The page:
Things got nasty in the third period, with fights and misconduct penalties on both sides.

So the Predators limp back to Nashville for Game 6, facing elimination. The good news? They’re 9-1 at home in the playoffs.

The bad news? Game 7 is back at a house of horrors for them in Pittsburgh.

Greg Wyshynski is a writer for Yahoo Sports. Contact him at puckdaddyblog@yahoo.com or find him on Twitter. His book, TAKE YOUR EYE OFF THE PUCK, is available on Amazon and wherever books are sold.

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The Penguins got everything they needed in Game 5 blowout win Pete Blackburn @PeteBlackburn Jun 9, 2017 at 4:08p ET 0 Shares

Prior to Game 5, you could’ve made the argument that the Predators outplayed the Penguins in every game of the Stanley Cup Final.

Not anymore.

The Penguins brought a whoopin’ in Thursday’s pivotal Game 5 in Pittsburgh, beating the Preds 6-0 to take a 3-2 series lead. The victory puts them just one win away from becoming the first NHL team to repeat as Stanley Cup champions in nearly 20 years. 

Pittsburgh would have taken a W any way they could get it on Thursday, especially after squandering a 2-0 series lead in Nashville. They got worked by the Predators in consecutive games and needed to stop the bleeding to regain control of the series however they could.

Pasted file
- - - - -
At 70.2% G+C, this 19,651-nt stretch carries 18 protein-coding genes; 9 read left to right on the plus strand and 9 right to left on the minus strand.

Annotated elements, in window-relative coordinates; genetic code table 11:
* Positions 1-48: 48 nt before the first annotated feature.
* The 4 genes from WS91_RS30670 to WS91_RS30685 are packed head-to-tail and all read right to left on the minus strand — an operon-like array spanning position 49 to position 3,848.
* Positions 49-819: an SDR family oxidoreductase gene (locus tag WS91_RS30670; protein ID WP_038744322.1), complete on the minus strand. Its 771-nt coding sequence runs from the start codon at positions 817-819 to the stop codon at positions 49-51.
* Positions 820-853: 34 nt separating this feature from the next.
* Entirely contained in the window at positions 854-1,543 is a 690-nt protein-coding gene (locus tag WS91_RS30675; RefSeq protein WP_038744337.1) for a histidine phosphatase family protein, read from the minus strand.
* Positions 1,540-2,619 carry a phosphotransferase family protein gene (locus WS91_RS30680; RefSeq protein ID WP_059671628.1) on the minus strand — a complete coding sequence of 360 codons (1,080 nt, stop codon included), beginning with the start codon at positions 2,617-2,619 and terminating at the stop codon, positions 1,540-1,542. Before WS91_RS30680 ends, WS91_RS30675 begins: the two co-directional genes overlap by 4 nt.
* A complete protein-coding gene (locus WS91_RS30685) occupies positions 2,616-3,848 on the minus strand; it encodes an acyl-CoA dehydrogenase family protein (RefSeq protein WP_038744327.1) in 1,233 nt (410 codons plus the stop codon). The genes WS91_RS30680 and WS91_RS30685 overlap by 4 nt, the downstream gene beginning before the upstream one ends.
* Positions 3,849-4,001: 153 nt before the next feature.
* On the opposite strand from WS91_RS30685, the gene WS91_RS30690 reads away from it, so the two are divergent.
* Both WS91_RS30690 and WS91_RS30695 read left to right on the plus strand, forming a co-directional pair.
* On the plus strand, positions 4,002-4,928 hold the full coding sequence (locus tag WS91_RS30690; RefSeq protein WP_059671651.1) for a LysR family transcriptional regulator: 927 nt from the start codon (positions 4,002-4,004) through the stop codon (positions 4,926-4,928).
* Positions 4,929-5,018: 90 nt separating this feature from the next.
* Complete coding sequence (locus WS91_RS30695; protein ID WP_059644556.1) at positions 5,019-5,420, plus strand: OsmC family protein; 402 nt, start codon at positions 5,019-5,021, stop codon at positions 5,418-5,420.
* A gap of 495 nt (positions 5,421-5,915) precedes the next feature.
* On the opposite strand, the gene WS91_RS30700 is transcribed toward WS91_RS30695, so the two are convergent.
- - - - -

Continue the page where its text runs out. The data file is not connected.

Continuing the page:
Not only did the Penguins get the win, they did so while getting several bounce-back performances from key pieces of their team that had been struggling. It was just what the doctor ordered for Pittsburgh.

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One of the big questions leading up to Game 5 was what the Penguins would do in net. After two tough outings by Matt Murray in Nashville, calls started getting louder for the Penguins to go back to Marc-Andre Fleury - who carried them through the first few rounds of the playoffs - as their starter in net. 

Sticking with Murray always seemed like the right call (neither of the two PIT losses should be pinned on him), and that’s ultimately what the Pens decided to do. Their faith paid off.

Murray came back strong and quieted any doubters that he may have picked up in Nashville, stopping all 24 shots he faced. It was his second shutout in nine starts this postseason. Now, he’s one win away from becoming the first goaltender to win two Stanley Cups before the end of his rookie season. 

So much for that goalie controversy.